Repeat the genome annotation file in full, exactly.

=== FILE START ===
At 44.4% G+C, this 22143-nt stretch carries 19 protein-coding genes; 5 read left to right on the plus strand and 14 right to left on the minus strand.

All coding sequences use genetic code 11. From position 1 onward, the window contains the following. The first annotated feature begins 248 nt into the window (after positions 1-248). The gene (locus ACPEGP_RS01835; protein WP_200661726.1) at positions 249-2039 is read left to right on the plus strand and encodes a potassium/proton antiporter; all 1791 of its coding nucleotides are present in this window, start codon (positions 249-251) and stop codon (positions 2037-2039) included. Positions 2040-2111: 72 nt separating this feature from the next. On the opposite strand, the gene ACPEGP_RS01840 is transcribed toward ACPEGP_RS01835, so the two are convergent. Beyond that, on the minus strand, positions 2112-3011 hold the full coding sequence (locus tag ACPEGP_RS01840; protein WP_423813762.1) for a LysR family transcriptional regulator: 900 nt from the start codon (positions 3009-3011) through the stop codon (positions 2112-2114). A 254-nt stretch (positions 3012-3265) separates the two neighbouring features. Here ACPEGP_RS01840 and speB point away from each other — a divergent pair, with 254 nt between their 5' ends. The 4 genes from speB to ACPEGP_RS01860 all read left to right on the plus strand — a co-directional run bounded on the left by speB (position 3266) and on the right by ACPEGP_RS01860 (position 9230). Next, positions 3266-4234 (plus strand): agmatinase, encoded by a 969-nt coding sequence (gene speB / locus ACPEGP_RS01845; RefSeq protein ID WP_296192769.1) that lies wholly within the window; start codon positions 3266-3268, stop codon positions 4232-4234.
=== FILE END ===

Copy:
At 44.4% G+C, this 22143-nt stretch carries 19 protein-coding genes; 5 read left to right on the plus strand and 14 right to left on the minus strand.

All coding sequences use genetic code 11. From position 1 onward, the window contains the following. The first annotated feature begins 248 nt into the window (after positions 1-248). The gene (locus ACPEGP_RS01835; protein WP_200661726.1) at positions 249-2039 is read left to right on the plus strand and encodes a potassium/proton antiporter; all 1791 of its coding nucleotides are present in this window, start codon (positions 249-251) and stop codon (positions 2037-2039) included. Positions 2040-2111: 72 nt separating this feature from the next. On the opposite strand, the gene ACPEGP_RS01840 is transcribed toward ACPEGP_RS01835, so the two are convergent. Beyond that, on the minus strand, positions 2112-3011 hold the full coding sequence (locus tag ACPEGP_RS01840; protein WP_423813762.1) for a LysR family transcriptional regulator: 900 nt from the start codon (positions 3009-3011) through the stop codon (positions 2112-2114). A 254-nt stretch (positions 3012-3265) separates the two neighbouring features. Here ACPEGP_RS01840 and speB point away from each other — a divergent pair, with 254 nt between their 5' ends. The 4 genes from speB to ACPEGP_RS01860 all read left to right on the plus strand — a co-directional run bounded on the left by speB (position 3266) and on the right by ACPEGP_RS01860 (position 9230). Next, positions 3266-4234 (plus strand): agmatinase, encoded by a 969-nt coding sequence (gene speB / locus ACPEGP_RS01845; RefSeq protein ID WP_296192769.1) that lies wholly within the window; start codon positions 3266-3268, stop codon positions 4232-4234.